|Publication number||US5702669 A|
|Application number||US 08/576,284|
|Publication date||Dec 30, 1997|
|Filing date||Dec 21, 1995|
|Priority date||Dec 21, 1995|
|Publication number||08576284, 576284, US 5702669 A, US 5702669A, US-A-5702669, US5702669 A, US5702669A|
|Inventors||Edward Francis Green|
|Original Assignee||Green; Edward Francis|
|Export Citation||BiBTeX, EndNote, RefMan|
|Patent Citations (7), Referenced by (20), Classifications (10), Legal Events (3)|
|External Links: USPTO, USPTO Assignment, Espacenet|
The present invention relates generally to a gas sterilizing unit and method of sterilizing a product. More particularly, the invention relates to a gas sterilizing unit where the preconditioning, sterilizing and degassing cycles all occur within a chamber formed by a single corrugated or lightweight structure.
Gas sterilizer units utilize gaseous chemicals for sterilizing products such as plastic, rubber, or the like, which cannot withstand heat sterilization. Also, the sterilizing agents or sterilant are commonly used in the fumigation of spices and antiques, and for sterilizing medical devices. Sterilization is complete when a sterilant kills or inactivates the contaminating microorganism. The most common sterilant or sterilizing agent is ethylene oxide hereinafter
Traditionally, industry had used a combination of EO and carbon dioxide or Freon 12 to reduce the volatile nature of EO. The common mixture was 12% EO and 88% of Freon 12. Sterilization utilizing the combination of EO and Freon 12 required pressures up to 30 psia in order to achieve concentrations of EO in the range of 500-800 milligrams/liter, to ensure a lethal exposure.
Prior to sterilization, the product is placed in an area for preconditioning. This preconditioning step increases the temperature and humidity in the product to make sterilization more effective.
Present regulations do not mandate preconditioning but accepted practice and procedure call for humidity conditions during sterilization which can only be obtained as a consequence of such preconditioning which is traditionally done by the use of a separate preconditioning area. Regulations are pending which will dictate a validated procedure for preconditioning. Proposed AMMI standards will require validation of the process. Reference is made to ANSI/AMMI/15011135 1994. The preconditioning process is the exposure of a non-sterile product to humidity and heat. The controlled preconditioning of the product helps ensure the maximum effectiveness of the EO. Thereafter, the product is transferred to a sterilizing chamber, where it is exposed to the sterilant (EO). In the process of transferring the product from the separate preconditioning area to the sterilization chamber there is a substantial loss of heat and humidity from the product, which is adverse to the efficiency of the process.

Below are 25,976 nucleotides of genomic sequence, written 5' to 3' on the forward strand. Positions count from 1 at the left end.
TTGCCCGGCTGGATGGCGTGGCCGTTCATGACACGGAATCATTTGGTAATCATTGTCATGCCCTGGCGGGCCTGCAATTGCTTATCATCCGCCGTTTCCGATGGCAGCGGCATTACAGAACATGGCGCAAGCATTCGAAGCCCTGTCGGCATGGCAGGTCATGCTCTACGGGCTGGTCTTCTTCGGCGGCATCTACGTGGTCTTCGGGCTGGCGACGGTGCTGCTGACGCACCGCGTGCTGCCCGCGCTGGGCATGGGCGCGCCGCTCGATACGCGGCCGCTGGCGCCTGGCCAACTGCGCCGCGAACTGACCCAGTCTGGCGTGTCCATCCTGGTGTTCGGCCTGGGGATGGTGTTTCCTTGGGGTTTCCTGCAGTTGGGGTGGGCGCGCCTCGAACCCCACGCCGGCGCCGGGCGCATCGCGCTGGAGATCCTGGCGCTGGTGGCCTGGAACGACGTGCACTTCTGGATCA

Moreover, the preconditioning process typically occurs in atmospheric pressure where the static penetration of heat and humidity into the product occurs. The static penetration and preconditioning cycle typically requires 12 hours.
The traditional sterilization cycle required a vacuum in the range of 25 inches of mercury (in. Hg) or 2.4 pounds per square inch absolute (psia) and maximum pressures of 30 psia. These operating conditions require that the sterilizing unit have a structure that withstands the vacuum and pressure levels required to sterilize products. The presently used structure is typically manufactured from heavy gauge stainless steel or stainless clad steel, which has a large thermal inertial mass. The large thermal mass dictates that these chambers must be kept at operating temperatures during periods of non use to ensure that they are up to temperature when needed. A chamber of lightweight construction would have to be heated only when in use, resulting in major energy savings.
Subsequent to the sterilization cycle the sterile product was transferred to a separate cell or room to initiate and complete a degassing cycle. The degassing cycle function is to remove residual sterilant (EO) from the product by introducing heated air into the separate degassing cell or area which may be an entire room. The gas/air mixture ambient to the cell or room is then exhausted to the atmosphere at a controlled rate, typically at a rate of 10% of the air handler output for 20 hours.